Beth - thanks for the advice - I think I'll try your first suggestion. The OJ and the water are both VERY cold. Will it be ok to put the yeast into them at that temperature?

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Kim - it shouldn't be a problem. If it were, I'd expect the yeast to die in the chilling process, but it just goes into hibernation. That's why these rolls are proofed at 200F.


Elizabeth Campbell, baking 10,000 feet up at 1° South latitude.

My eG Food Blog (2011)My eG Foodblog (2012)

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Very very nice! Where did you get that recipe? Sent from my DROID X2 using Tapatalk 2

Here is the link to my recipe:

PaulaQ's French Macarons...w/video demonstration

Well, for some reason I can't put a link on here.

Recipe is on my site, www.paulaq.com > macaron book....scroll down for the link.


Edited by pquinene (log)

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Very very nice! Where did you get that recipe? Sent from my DROID X2 using Tapatalk 2

Here is the link to my recipe:

PaulaQ's French Macarons...w/video demonstration

Well, for some reason I can't put a link on here.

Recipe is on my site, www.paulaq.com > macaron book....scroll down for the link.

Nice job on the video. The amount of detail is excellent. Will your book describe what didn't work in your trials? Sometimes that's just as important as what does work, i.e., what to avoid doing!

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Yet another coconut chiffon cake (this one family! I swear....) Above was my grumpy friend Tuny's grumpy cake. This is his grandfather, who is a rabid fan of the Barcelona football team. I'm not sure that it's all that visible in the photo, but his head is photoshopped onto the yellow-jerseyed player's body.

CarlosAlberto-Cake_zps63ff25d2.jpg

Edited because the photo didn't want to show up for some reason....


Edited by Panaderia Canadiense (log)

Elizabeth Campbell, baking 10,000 feet up at 1° South latitude.

My eG Food Blog (2011)My eG Foodblog (2012)

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Decided to try the yeasted chocolate cake from the folks at Ideas in Food. Mixed the batter, left it alone for 4 hrs, folded it, left it alone for another 18 hrs...

yeast3_zpse315a106.jpg


...panned it, left it alone for another 1/2 hr and baked...

yeast2_zpsa1f8b753.jpg


...let it cool and cut a small slice...

yeast1_zps405cde50.jpg


...and didn't like it. I really hate saying that. Ideas in Food is one of my all-time favorite food blogs. I've learned a lot, been inspired a lot and have very rarely been less than thrilled with the results of their recipes. This was one of those rare times. The cake is surprisingly light, moist, has a nice crumb and is not overly sweet. I'm just really not enjoying the combo of chocolate and a distinct yeasty sourdough taste at all. I'm entirely sure it's a me thing. I'm guessing there will be plenty of people who will love it and think it crazy that I don't. It was a fun project anyway.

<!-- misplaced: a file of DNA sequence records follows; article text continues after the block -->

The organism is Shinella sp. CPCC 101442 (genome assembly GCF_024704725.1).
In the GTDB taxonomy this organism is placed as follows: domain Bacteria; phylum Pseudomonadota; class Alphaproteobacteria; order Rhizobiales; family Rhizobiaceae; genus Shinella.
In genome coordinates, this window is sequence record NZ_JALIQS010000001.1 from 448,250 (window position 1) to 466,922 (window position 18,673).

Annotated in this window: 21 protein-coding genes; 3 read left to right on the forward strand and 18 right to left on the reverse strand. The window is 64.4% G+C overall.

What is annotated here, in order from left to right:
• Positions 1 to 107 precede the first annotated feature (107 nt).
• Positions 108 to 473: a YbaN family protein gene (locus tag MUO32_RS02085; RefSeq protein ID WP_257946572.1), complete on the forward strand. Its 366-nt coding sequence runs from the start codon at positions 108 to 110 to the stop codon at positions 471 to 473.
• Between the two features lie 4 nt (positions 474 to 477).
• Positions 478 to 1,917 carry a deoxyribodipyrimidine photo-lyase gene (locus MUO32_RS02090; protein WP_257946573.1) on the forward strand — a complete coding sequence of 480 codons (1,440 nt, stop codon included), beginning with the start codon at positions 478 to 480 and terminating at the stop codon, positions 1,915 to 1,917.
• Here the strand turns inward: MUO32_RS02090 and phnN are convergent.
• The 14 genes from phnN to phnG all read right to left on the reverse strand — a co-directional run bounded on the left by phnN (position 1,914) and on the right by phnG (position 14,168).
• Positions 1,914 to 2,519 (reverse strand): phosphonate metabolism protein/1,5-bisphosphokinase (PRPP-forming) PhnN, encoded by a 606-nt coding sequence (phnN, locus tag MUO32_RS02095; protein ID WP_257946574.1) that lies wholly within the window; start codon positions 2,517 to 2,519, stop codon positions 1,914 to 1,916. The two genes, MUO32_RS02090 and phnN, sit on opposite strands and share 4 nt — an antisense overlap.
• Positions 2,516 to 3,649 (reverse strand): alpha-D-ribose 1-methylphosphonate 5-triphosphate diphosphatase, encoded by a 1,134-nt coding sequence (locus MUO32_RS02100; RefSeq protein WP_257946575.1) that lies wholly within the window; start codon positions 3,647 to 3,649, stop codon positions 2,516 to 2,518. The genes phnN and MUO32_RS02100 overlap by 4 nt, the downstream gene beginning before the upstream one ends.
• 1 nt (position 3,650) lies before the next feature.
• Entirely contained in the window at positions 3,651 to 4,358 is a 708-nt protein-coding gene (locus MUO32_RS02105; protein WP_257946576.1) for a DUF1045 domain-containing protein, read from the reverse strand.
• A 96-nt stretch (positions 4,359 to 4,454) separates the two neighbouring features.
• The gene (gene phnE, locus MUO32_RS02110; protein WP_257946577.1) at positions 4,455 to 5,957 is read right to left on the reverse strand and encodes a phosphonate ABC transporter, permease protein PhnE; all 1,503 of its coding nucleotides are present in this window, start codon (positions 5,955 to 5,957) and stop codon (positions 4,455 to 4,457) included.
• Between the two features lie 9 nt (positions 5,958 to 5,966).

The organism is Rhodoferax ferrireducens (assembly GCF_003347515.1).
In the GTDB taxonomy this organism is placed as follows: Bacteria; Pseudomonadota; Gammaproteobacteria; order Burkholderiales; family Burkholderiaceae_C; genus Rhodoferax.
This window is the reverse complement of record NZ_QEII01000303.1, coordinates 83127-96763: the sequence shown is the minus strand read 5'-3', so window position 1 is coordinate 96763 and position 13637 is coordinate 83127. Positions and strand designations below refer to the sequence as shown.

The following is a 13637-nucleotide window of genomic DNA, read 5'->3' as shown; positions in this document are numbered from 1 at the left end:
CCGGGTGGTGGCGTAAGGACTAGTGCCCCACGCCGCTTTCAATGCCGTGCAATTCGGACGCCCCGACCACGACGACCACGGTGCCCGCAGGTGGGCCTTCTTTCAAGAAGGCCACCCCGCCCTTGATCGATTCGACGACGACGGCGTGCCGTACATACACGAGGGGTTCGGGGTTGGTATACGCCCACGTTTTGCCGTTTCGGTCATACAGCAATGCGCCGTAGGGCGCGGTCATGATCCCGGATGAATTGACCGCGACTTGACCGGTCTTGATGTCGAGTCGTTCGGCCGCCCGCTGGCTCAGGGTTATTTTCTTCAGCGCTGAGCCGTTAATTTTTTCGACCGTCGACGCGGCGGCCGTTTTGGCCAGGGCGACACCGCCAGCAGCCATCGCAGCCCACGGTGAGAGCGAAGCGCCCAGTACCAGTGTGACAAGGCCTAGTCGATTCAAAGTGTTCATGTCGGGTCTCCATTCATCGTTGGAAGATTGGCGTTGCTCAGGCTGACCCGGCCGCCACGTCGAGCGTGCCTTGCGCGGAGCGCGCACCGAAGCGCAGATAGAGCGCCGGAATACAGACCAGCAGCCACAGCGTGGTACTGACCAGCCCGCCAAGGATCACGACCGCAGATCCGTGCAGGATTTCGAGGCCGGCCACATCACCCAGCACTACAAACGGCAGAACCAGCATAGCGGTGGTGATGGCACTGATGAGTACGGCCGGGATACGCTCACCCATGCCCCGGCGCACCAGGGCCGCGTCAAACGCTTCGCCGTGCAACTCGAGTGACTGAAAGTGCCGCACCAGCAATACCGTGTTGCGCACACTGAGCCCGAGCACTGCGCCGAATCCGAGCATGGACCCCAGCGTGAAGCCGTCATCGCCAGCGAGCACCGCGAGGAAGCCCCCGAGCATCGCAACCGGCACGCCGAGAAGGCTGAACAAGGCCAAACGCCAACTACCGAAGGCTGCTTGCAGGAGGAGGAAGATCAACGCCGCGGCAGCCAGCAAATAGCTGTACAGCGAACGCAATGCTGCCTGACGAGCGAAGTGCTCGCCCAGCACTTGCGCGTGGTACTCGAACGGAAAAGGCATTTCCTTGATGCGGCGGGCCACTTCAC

It's kinda like wrestling a gorilla... you don't stop when you're tired, you stop when the gorilla is tired.

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Decided to try the yeasted chocolate cake from the folks at Ideas in Food. Mixed the batter, left it alone for 4 hrs, folded it, left it alone for another 18 hrs...

yeast3_zpse315a106.jpg

...panned it, left it alone for another 1/2 hr and baked...

yeast2_zpsa1f8b753.jpg

...let it cool and cut a small slice...

yeast1_zps405cde50.jpg

...and didn't like it. I really hate saying that. Ideas in Food is one of my all-time favorite food blogs. I've learned a lot, been inspired a lot and have very rarely been less than thrilled with the results of their recipes. This was one of those rare times. The cake is surprisingly light, moist, has a nice crumb and is not overly sweet. I'm just really not enjoying the combo of chocolate and a distinct yeasty sourdough taste at all. I'm entirely sure it's a me thing. I'm guessing there will be plenty of people who will love it and think it crazy that I don't. It was a fun project anyway.

Perhaps the yeasted vanilla cake might be a better way to go.

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It's strawberry season here in Aus. I've gotten into the habit of buying punnets of overripe berries and extracting their juice low and slow over simmering water. The result is a clear, intense strawberry juice that can be reduced to a syrup. I also wanted to try my hand at a desert where a chocolate shell was cracked to reveal something on the inside.